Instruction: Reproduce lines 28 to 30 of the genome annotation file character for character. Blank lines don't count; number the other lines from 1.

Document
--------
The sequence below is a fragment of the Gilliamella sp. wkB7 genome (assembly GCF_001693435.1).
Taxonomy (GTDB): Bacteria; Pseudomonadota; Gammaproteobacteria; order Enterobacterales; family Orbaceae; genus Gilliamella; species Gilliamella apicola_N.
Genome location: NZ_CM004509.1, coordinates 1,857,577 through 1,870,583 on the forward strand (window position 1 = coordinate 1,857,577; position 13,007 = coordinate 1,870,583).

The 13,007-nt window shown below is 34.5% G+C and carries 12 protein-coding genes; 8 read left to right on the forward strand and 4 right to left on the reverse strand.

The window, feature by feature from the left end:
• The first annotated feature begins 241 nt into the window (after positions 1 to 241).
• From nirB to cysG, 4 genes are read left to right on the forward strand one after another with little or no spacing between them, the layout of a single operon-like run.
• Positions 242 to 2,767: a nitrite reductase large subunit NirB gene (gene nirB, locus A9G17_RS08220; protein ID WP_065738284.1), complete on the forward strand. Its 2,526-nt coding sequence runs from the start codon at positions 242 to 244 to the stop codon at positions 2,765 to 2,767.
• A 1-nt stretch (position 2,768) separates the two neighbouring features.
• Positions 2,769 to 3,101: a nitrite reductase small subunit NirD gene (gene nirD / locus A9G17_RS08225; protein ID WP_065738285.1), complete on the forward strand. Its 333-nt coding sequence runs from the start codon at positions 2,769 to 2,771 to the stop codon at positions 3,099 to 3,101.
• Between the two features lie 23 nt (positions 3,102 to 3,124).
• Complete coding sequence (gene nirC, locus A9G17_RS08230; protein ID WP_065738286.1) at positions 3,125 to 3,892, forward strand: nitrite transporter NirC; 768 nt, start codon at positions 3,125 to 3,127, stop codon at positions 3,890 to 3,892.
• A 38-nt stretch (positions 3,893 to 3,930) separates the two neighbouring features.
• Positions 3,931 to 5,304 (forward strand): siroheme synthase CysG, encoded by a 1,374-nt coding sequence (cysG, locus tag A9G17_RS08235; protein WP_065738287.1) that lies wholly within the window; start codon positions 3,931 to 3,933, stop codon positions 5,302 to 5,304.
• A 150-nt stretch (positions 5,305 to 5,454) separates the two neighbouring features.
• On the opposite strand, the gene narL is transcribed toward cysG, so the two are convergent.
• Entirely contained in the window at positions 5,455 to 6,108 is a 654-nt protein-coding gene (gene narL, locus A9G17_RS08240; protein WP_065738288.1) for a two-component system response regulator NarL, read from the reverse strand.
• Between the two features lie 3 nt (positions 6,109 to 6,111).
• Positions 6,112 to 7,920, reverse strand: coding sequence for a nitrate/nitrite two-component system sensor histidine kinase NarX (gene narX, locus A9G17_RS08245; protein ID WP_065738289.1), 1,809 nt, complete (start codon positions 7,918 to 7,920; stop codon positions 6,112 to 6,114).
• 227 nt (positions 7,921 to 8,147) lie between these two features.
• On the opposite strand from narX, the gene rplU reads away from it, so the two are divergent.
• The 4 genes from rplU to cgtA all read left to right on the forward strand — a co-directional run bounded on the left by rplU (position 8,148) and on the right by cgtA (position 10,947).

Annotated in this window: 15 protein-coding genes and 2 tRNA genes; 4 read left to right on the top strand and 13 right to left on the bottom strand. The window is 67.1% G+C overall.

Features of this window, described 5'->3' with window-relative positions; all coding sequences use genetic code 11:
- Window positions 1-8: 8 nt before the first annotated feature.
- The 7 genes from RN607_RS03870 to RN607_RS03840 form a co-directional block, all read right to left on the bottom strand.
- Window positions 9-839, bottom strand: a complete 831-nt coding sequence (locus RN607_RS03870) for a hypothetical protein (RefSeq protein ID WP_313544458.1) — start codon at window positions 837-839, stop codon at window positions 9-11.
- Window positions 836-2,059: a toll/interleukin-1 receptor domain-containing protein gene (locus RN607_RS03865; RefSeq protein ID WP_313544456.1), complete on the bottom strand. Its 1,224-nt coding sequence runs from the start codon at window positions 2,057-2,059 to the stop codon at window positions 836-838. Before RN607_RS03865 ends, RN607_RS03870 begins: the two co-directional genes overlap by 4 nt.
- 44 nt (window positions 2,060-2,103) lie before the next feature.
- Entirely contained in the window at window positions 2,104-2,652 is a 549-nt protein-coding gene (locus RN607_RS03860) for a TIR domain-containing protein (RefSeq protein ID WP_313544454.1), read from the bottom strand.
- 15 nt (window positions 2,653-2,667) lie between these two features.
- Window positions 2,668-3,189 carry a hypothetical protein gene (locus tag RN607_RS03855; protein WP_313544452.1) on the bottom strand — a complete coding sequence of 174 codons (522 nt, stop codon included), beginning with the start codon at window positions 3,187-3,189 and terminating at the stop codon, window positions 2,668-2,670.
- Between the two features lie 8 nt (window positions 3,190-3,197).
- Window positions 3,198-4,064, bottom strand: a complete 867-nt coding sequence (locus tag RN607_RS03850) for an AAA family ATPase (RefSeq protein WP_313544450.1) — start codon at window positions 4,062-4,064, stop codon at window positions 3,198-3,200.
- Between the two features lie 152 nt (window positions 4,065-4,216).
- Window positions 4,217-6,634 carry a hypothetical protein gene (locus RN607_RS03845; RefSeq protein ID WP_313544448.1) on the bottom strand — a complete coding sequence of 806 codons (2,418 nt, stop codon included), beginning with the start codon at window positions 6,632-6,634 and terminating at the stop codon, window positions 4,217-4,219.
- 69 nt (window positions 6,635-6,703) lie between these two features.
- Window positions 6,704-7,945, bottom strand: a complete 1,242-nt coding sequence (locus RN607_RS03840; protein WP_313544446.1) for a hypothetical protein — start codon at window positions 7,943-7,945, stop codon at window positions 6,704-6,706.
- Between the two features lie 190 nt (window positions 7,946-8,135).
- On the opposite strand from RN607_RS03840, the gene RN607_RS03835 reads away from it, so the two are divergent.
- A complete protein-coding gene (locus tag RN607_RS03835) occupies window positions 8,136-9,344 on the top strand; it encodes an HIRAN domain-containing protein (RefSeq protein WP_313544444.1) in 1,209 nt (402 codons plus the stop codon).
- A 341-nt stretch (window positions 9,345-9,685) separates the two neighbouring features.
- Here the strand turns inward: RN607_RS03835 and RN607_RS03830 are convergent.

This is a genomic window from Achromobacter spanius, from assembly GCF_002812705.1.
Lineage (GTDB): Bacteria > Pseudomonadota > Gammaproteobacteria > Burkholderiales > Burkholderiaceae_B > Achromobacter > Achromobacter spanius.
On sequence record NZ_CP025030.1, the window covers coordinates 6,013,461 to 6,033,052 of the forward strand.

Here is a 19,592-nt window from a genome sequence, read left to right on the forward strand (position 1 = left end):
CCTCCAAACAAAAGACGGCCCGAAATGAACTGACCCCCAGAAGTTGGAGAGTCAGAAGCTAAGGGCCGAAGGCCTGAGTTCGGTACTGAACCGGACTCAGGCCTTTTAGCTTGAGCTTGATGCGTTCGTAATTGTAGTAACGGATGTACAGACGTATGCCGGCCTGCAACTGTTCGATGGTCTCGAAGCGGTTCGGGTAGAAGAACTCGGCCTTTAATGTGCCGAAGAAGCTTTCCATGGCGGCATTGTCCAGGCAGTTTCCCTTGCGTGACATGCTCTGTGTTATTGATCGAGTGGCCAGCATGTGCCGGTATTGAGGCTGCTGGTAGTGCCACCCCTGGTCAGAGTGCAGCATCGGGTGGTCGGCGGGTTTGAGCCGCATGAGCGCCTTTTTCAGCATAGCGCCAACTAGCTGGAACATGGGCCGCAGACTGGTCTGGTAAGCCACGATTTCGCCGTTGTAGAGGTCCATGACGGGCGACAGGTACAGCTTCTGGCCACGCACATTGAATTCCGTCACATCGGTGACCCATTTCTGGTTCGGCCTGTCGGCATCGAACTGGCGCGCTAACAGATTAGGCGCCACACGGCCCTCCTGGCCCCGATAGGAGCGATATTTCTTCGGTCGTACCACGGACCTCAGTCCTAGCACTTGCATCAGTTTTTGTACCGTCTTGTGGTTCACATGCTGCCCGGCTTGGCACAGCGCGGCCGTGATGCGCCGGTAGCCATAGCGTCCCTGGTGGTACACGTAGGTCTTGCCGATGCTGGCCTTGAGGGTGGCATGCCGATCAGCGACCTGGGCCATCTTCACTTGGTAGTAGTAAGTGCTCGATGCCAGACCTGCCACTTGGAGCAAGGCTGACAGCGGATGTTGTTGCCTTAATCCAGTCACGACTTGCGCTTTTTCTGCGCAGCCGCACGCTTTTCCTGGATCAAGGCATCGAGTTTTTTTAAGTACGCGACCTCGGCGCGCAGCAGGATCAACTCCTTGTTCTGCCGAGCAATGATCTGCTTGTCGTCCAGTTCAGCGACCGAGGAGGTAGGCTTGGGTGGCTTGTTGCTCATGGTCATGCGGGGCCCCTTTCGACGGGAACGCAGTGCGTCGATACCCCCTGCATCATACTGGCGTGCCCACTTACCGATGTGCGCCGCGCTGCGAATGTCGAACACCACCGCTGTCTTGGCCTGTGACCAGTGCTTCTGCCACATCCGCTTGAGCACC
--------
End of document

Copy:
- Window positions 836-2,059: a toll/interleukin-1 receptor domain-containing protein gene (locus RN607_RS03865; RefSeq protein ID WP_313544456.1), complete on the bottom strand. Its 1,224-nt coding sequence runs from the start codon at window positions 2,057-2,059 to the stop codon at window positions 836-838. Before RN607_RS03865 ends, RN607_RS03870 begins: the two co-directional genes overlap by 4 nt.
- 44 nt (window positions 2,060-2,103) lie before the next feature.
- Entirely contained in the window at window positions 2,104-2,652 is a 549-nt protein-coding gene (locus RN607_RS03860) for a TIR domain-containing protein (RefSeq protein ID WP_313544454.1), read from the bottom strand.